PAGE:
Ultimately they reconcile but Susie leaves home for college, leaving Lora and Annie without the children they struggled and sacrificed themselves for,
and Annie becoming weaker by the day...
Imitation of Life is one of the saddest, most sentimental films I've ever seen; it's also one of the most over-analyzed (because the director, Douglas Sirk, was a legitimate auteur) and because IOL seems to indict 50's materialism and greed.
The opening credits alone (diamonds falling down the screen) as well as the set/art direction seems to indicate people selling out for perfection.
(how perfect is the composition of this scene?)
 But I don't really buy that interpretation, nor do I think Lora is a particularly shallow, selfish character. To me, Lora's a lot like the actress who plays her, Lana Turner.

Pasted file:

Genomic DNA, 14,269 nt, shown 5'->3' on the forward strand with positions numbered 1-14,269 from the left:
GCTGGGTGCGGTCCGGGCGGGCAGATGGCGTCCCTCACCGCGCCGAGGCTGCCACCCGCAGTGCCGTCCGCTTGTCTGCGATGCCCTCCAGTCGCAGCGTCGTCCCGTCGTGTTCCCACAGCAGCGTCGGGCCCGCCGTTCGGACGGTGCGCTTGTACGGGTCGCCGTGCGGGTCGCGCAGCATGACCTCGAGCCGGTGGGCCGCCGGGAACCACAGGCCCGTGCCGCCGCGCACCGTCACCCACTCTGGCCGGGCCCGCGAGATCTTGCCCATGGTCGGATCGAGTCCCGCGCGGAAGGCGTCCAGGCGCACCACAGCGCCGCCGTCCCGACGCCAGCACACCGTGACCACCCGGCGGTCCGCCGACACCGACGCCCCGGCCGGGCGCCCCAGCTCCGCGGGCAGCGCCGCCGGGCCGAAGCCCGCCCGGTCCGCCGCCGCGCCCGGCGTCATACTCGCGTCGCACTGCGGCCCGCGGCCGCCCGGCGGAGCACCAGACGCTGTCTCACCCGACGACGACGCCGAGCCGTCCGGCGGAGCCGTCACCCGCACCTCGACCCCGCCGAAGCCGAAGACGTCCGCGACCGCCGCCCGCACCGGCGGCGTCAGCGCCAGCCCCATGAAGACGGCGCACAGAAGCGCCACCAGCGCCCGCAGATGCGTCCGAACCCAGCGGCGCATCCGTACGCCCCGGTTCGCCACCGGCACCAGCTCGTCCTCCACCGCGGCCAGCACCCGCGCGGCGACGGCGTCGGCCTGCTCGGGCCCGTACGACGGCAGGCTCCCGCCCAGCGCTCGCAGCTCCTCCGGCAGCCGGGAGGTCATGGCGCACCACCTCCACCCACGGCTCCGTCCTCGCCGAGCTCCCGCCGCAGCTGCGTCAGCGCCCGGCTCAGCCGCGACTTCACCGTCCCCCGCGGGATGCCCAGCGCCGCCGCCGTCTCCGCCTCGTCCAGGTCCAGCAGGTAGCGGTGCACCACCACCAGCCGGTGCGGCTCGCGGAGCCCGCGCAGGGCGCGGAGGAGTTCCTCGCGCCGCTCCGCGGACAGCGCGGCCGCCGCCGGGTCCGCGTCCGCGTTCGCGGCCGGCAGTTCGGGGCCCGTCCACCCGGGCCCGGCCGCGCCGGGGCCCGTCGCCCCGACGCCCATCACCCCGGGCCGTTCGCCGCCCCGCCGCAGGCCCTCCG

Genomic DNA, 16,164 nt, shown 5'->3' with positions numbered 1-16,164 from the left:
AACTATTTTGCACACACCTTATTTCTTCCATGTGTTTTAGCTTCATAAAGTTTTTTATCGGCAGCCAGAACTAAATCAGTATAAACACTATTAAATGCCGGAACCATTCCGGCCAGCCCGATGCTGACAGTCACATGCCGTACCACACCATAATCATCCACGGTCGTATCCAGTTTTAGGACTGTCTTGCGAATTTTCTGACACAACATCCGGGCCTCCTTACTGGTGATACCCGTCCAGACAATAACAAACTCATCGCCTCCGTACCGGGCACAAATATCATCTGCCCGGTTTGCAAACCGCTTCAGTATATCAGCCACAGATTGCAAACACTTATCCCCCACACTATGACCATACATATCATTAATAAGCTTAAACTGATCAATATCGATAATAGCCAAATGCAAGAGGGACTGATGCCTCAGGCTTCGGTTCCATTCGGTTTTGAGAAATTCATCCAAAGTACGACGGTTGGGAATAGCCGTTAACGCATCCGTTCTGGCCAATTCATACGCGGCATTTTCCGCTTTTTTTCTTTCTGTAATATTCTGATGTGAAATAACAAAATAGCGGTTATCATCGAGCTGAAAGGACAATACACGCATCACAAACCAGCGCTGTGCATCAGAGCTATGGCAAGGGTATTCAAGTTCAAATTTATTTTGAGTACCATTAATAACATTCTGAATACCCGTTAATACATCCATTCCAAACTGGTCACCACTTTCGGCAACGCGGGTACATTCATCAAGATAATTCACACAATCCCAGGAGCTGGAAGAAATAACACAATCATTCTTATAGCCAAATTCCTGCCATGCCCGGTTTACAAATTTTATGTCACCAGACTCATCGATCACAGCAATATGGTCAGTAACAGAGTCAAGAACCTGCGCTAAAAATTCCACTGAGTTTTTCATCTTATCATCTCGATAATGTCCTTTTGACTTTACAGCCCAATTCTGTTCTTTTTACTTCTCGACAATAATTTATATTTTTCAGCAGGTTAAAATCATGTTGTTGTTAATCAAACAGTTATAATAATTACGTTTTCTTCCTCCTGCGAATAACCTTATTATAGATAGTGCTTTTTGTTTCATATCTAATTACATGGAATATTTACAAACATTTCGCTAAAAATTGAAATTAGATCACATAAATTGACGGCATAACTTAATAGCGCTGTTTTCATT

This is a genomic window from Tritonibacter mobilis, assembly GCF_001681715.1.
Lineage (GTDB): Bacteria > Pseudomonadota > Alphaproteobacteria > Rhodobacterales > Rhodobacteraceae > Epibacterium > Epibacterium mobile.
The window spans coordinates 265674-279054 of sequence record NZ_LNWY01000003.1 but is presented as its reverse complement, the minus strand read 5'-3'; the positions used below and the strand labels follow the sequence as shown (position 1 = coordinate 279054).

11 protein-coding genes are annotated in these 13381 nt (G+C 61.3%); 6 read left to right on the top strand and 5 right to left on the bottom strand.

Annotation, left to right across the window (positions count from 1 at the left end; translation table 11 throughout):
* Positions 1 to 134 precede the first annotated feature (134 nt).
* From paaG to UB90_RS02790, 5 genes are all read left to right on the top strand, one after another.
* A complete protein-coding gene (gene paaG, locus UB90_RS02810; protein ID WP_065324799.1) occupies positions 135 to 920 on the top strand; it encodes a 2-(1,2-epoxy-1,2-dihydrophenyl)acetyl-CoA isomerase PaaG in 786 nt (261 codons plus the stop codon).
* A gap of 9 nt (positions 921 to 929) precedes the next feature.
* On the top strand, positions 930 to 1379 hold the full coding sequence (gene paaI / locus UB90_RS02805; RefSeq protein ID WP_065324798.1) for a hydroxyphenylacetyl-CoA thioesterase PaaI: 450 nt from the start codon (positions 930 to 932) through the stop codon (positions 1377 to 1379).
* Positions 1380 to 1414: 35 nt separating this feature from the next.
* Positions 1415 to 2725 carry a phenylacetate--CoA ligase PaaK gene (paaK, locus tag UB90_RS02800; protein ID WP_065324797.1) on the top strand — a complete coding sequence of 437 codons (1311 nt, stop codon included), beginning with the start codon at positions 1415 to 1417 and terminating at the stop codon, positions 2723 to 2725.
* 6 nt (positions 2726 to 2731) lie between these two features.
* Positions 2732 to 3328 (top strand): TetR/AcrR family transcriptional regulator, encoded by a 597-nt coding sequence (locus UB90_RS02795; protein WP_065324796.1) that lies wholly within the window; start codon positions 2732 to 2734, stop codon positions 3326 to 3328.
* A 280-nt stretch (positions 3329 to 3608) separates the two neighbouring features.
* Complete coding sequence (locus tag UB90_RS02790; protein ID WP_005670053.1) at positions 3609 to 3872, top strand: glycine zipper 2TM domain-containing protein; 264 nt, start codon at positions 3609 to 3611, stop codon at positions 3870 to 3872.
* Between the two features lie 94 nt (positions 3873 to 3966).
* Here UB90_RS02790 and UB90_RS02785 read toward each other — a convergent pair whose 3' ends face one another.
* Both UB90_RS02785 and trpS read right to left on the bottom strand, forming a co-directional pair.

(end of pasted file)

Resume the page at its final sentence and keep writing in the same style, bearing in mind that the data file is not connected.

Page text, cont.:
Both were hard-working, ambitious to be a success, enjoyed being famous and both supported everybody. Lora/Lana have self-absorbed sides, but they seem pretty likeable to me.
Annoying how the director and script seem to go out of their way to point out Lora's artificiality and self-absorption, such as the constant use of mirrors throughout the film:
The one thing IOL is really unsuccessful at is it's treatment of Sarah Jane.
She's practically portrayed as a villainess for lashing out against the world, but we do get to see some of the pain of second class status. And she can't stop loving Annie, no matter how hard she tries...
Imitation of Life was an enormous success when released; in fact, it's credited with saving Universal Studios from bankruptcy (and incidentally earned Lana Turner the largest percentage in film history up to that point, making her a very rich woman).